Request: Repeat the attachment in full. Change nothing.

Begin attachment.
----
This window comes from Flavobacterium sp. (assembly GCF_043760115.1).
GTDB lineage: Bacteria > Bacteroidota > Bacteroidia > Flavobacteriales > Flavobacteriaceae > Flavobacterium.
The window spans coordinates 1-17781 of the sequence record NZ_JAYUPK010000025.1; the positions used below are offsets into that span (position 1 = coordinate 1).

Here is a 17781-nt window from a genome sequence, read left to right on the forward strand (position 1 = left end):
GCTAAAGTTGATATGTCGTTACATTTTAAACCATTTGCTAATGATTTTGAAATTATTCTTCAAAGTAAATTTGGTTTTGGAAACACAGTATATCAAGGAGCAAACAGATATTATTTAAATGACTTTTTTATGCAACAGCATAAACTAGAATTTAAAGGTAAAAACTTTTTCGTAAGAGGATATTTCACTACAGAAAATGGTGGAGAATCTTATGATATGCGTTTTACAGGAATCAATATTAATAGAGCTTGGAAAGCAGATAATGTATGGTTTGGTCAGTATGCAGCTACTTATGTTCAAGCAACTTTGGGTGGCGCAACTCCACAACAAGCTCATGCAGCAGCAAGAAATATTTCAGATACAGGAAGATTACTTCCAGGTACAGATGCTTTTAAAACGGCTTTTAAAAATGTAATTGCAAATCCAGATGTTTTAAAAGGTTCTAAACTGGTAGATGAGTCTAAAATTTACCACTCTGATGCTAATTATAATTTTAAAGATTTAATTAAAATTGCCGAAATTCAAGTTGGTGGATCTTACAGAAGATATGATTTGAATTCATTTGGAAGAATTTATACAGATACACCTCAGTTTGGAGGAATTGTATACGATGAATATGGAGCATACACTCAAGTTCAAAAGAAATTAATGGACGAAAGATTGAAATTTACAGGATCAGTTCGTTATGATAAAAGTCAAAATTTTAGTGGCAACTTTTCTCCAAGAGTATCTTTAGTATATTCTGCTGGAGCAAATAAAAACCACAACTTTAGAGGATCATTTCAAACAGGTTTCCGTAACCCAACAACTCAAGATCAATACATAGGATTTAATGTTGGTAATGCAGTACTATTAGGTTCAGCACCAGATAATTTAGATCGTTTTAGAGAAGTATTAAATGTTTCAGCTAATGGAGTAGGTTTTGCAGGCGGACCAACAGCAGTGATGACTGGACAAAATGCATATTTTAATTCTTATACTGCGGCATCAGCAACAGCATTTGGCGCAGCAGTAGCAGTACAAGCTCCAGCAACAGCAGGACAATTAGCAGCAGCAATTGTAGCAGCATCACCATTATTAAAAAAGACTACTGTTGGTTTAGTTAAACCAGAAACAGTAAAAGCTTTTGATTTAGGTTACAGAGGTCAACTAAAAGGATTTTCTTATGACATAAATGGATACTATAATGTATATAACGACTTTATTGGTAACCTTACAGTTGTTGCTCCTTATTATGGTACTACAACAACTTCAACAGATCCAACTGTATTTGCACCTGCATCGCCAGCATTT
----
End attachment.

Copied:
This window comes from Flavobacterium sp. (assembly GCF_043760115.1).
GTDB lineage: Bacteria > Bacteroidota > Bacteroidia > Flavobacteriales > Flavobacteriaceae > Flavobacterium.
The window spans coordinates 1-17781 of the sequence record NZ_JAYUPK010000025.1; the positions used below are offsets into that span (position 1 = coordinate 1).

Here is a 17781-nt window from a genome sequence, read left to right on the forward strand (position 1 = left end):
GCTAAAGTTGATATGTCGTTACATTTTAAACCATTTGCTAATGATTTTGAAATTATTCTTCAAAGTAAATTTGGTTTTGGAAACACAGTATATCAAGGAGCAAACAGATATTATTTAAATGACTTTTTTATGCAACAGCATAAACTAGAATTTAAAGGTAAAAACTTTTTCGTAAGAGGATATTTCACTACAGAAAATGGTGGAGAATCTTATGATATGCGTTTTACAGGAATCAATATTAATAGAGCTTGGAAAGCAGATAATGTATGGTTTGGTCAGTATGCAGCTACTTATGTTCAAGCAACTTTGGGTGGCGCAACTCCACAACAAGCTCATGCAGCAGCAAGAAATATTTCAGATACAGGAAGATTACTTCCAGGTACAGATGCTTTTAAAACGGCTTTTAAAAATGTAATTGCAAATCCAGATGTTTTAAAAGGTTCTAAACTGGTAGATGAGTCTAAAATTTACCACTCTGATGCTAATTATAATTTTAAAGATTTAATTAAAATTGCCGAAATTCAAGTTGGTGGATCTTACAGAAGATATGATTTGAATTCATTTGGAAGAATTTATACAGATACACCTCAGTTTGGAGGAATTGTATACGATGAATATGGAGCATACACTCAAGTTCAAAAGAAATTAATGGACGAAAGATTGAAATTTACAGGATCAGTTCGTTATGATAAAAGTCAAAATTTTAGTGGCAACTTTTCTCCAAGAGTATCTTTAGTATATTCTGCTGGAGCAAATAAAAACCACAACTTTAGAGGATCATTTCAAACAGGTTTCCGTAACCCAACAACTCAAGATCAATACATAGGATTTAATGTTGGTAATGCAGTACTATTAGGTTCAGCACCAGATAATTTAGATCGTTTTAGAGAAGTATTAAATGTTTCAGCTAATGGAGTAGGTTTTGCAGGCGGACCAACAGCAGTGATGACTGGACAAAATGCATATTTTAATTCTTATACTGCGGCATCAGCAACAGCATTTGGCGCAGCAGTAGCAGTACAAGCTCCAGCAACAGCAGGACAATTAGCAGCAGCAATTGTAGCAGCATCACCATTATTAAAAAAGACTACTGTTGGTTTAGTTAAACCAGAAACAGTAAAAGCTTTTGATTTAGGTTACAGAGGTCAACTAAAAGGATTTTCTTATGACATAAATGGATACTATAATGTATATAACGACTTTATTGGTAACCTTACAGTTGTTGCTCCTTATTATGGTACTACAACAACTTCAACAGATCCAACTGTATTTGCACCTGCATCGCCAGCATTT